residence about four hundred yards, it would pass over very suitable ground,and shorten the length of the line five-eights of a mile more. By either of theselines it would cross the great North Road, near the Drover’s Inn, then proceedon the North side of the village of Little Ribston, and by the banks of the RiverNidd, sufficiently high to avoid the broken parts, crossing the said river by abridge, near St. Robert’s Well, and thence proceeding along the Eastern side ofthe town of Knaresbro’, ascending, in an uniform manner, to the level of thebottom of the High-Street, commonly called Bond-End; where it will mostconveniently pass behind, or on the West side of Mr. Wm. Clayton’s house; or,if more desirable to the owners of property at this point, it is possible to pass itunder ground, and enter the valley of the Nidd without affecting or destroyingany property, except two or three old houses belonging to Mrs. Stubbs. Theline, for a single Rail-way, will then wind along the North bank of the valley, tillit crosses the Nidd by another bridge, the clumps of trees on Scotton Moor; fromthis point it will keep on very favourable ground along the South side of theriver, passing half way between Killinghall village and Killinghall bridge; thencethrough the middle of Hampsthwaite village, and close by Wreaksmill crossingthe Nidd again below the village of Birstwith; after which it winds along theNorth bank of the River Nidd to Pateley-Bridge.Your Committee having stated their reasons for abandoning the project of aCanal, and recommending that of a Railway, and having also pointed out theadopted line, the next duty which presents itself to their notice is the Revenue;—the nature and quantity of Tonnage which is likely to come upon the line, andwithin the limits of its attraction;—and give to each such a charge as willequally benefit the various consumers. Such as we conceive to be of the mostgeneral importance, first attracts notice, which is the article of,LAOCWherein there is little doubt but a saving of eight shillings per chaldron will, onthe completion of the work, be effected—a most material object for the poor,and the general benefit of commerce. The rule by which this computation ismade, compared with others we have seen, is very much on the safe side, butshould a trifling mistake occur, we confidently believe that the decrease in theprice of this article will very much enhance its consumption, without anticipatingany increased demand at the lime-works and bleach-grounds, arising from anincrease of business, which naturally follows the cheapness of carriage, andthe rapid transport of goods from place to place. The increase of population,while speaking of this article, must not be omitted, since, in the last twenty-oneyears it hath increased from four to near seven thousand, including Knaresbro’,Scriven-with-Tentergate, and Brearton. The most correct statement we are ableto give is below:—.snotKnaresbro and Scriven with Tentergate, including lime-kilns and11,000bleach-groundsBreartonFlaxbyGoldsboroughHaverah ParkKillinghallPlumpton001050015230500131 .p1 .p4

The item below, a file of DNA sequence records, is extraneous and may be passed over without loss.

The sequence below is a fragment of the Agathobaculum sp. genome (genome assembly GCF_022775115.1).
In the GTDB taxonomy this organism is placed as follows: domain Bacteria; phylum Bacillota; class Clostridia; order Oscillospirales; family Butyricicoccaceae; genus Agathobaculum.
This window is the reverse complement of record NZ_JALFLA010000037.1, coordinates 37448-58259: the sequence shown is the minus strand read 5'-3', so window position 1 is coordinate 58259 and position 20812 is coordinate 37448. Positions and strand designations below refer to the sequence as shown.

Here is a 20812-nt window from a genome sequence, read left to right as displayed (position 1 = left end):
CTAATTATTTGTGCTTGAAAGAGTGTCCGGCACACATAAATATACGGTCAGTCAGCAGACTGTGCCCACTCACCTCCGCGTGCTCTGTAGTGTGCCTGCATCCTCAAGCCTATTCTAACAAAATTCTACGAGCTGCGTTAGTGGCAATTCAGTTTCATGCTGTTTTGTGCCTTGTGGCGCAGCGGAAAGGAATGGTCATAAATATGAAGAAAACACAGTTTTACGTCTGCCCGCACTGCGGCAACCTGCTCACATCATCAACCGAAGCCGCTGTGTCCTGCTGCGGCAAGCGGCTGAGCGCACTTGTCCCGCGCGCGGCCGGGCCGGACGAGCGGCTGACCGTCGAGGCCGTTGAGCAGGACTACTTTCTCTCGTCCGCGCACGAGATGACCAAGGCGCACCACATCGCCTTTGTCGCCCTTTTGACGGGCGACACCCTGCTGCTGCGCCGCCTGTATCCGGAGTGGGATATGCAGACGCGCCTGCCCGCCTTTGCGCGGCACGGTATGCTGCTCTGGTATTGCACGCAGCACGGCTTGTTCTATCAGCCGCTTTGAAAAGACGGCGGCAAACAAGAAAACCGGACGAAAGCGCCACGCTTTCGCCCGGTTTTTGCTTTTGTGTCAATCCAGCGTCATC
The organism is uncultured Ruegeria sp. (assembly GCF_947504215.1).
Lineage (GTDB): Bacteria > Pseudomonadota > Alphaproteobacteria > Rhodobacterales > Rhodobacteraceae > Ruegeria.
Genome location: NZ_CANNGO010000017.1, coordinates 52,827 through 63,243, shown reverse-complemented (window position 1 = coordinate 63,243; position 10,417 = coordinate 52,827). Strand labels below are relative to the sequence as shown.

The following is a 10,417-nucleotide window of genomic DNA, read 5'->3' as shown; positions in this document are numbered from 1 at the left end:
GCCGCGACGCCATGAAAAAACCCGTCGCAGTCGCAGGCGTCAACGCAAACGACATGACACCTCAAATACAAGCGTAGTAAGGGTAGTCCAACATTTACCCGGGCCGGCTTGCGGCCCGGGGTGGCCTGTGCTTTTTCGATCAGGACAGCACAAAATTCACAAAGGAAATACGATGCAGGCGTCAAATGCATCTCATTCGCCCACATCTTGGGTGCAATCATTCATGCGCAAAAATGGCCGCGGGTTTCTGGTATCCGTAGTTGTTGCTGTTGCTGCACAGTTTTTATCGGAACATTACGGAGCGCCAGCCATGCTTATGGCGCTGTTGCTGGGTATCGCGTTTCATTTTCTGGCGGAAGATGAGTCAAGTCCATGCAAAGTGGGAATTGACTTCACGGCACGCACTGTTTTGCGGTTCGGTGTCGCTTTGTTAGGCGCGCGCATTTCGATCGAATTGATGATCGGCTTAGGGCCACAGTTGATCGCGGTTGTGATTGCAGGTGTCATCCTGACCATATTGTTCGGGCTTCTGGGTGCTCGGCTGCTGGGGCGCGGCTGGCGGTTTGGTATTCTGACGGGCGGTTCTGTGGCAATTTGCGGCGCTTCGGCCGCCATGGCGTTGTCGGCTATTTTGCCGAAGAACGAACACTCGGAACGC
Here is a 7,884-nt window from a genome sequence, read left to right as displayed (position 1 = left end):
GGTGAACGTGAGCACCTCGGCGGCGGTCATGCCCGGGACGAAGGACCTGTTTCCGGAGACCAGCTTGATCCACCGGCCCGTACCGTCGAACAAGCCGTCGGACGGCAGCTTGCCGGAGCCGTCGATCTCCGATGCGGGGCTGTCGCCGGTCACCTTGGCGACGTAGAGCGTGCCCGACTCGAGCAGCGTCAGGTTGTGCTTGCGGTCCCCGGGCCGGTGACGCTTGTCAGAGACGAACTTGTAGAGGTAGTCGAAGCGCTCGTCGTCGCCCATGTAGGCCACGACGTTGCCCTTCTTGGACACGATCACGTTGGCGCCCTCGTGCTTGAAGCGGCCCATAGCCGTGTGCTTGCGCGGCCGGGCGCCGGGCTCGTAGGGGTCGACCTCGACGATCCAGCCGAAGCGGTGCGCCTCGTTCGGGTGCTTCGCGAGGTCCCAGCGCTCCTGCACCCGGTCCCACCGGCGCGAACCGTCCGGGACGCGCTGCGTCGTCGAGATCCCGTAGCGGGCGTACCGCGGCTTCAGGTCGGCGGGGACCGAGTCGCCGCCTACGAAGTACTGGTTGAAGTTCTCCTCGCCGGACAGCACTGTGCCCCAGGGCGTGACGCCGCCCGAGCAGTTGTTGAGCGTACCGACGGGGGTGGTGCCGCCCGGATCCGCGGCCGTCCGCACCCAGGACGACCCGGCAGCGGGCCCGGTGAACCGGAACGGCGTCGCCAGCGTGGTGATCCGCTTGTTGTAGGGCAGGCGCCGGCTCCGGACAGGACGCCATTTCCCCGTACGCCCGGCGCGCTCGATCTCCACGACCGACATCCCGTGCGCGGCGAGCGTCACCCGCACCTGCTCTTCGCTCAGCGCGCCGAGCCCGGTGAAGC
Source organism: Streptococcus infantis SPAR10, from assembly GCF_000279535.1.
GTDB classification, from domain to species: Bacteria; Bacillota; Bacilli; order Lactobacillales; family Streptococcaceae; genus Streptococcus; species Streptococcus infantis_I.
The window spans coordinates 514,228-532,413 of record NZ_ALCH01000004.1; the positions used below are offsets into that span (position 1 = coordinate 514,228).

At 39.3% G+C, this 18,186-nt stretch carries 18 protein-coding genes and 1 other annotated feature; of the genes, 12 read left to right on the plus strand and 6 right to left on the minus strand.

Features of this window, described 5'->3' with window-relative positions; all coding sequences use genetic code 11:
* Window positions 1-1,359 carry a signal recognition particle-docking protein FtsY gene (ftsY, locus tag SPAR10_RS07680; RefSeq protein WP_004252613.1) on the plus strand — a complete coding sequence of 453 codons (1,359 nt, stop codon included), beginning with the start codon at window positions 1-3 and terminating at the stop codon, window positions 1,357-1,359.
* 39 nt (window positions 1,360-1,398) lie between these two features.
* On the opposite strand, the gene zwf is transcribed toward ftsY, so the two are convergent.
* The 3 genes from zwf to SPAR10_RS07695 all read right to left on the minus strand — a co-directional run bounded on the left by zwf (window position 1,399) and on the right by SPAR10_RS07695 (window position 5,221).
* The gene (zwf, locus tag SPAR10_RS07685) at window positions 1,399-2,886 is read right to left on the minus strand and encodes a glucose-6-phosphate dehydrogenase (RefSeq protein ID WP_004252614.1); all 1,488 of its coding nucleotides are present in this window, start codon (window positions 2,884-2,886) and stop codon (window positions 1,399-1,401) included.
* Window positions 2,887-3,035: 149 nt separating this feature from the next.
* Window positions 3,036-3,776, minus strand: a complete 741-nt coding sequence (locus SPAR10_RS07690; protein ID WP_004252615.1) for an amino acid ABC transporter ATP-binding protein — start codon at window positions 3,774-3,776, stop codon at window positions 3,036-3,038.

Harrowgate and BiltonRibstonScottonStainburn000,305100200215,275Birstwith Township500Hampsthwaite and Felliscliffe do.600Clint do.260Darley do.400Hartwith do.450Thornthwaite do.200Dacre do.500Bewerley do.1,600Bishopside do.50Updale do.1,500  Pateley Tonnage6,060  Knaresbro do.15,275Total Tonnage of Coals21,335From good authority we are informed that Kippax and Haigh-Moor coals can bedelivered at Bolton-Percy for ten shillings per chaldron, or 8s. to 8s 6d. per ton.;and if any back carriage could be procured they would be delivered for less,hence the advantage of taking yarns, &c. from Knaresbro’, and theneighbourhood of Pateley-Bridge to Barnsley, and bringing coals back; butindependent of such an advantage we are able to prove the great savingnamed before in these coals:£.s.d.Cost per chaldron of the Kippax, or Haigh-moor coals, at the end of0100the Rail-way, at or near Bolton Percy, isRemoving do. into the waggon, (if not landed 4d.)009Rail-way dues, 18 miles, at 2d. per ton, per mile030Waggon dues, 18 miles, at l½d. per ton, per mile0230610The present cost by way of Boroughbridge, is one pound five shillings, andhence the saving to the public on every ton, or chaldron of coals, will be nineshillings, except the merchants’ profit.By the foregoing statement the tonnage of the Knaresbro’ and Pateley-Bridgecoal, when it reaches Knaresbro’, will yield a revenue of £3200. annually, being21,335 tons, at 2d. per ton, per mile, for 18 miles, and the tonnage on the coalbelonging the district up to Pateley-Bridge will be 6000 tons, for 6 miles, theaverage distance at 2d. per ton, per mile, or £303. 0s. 0d. making together£3503. 0s. 0d..p51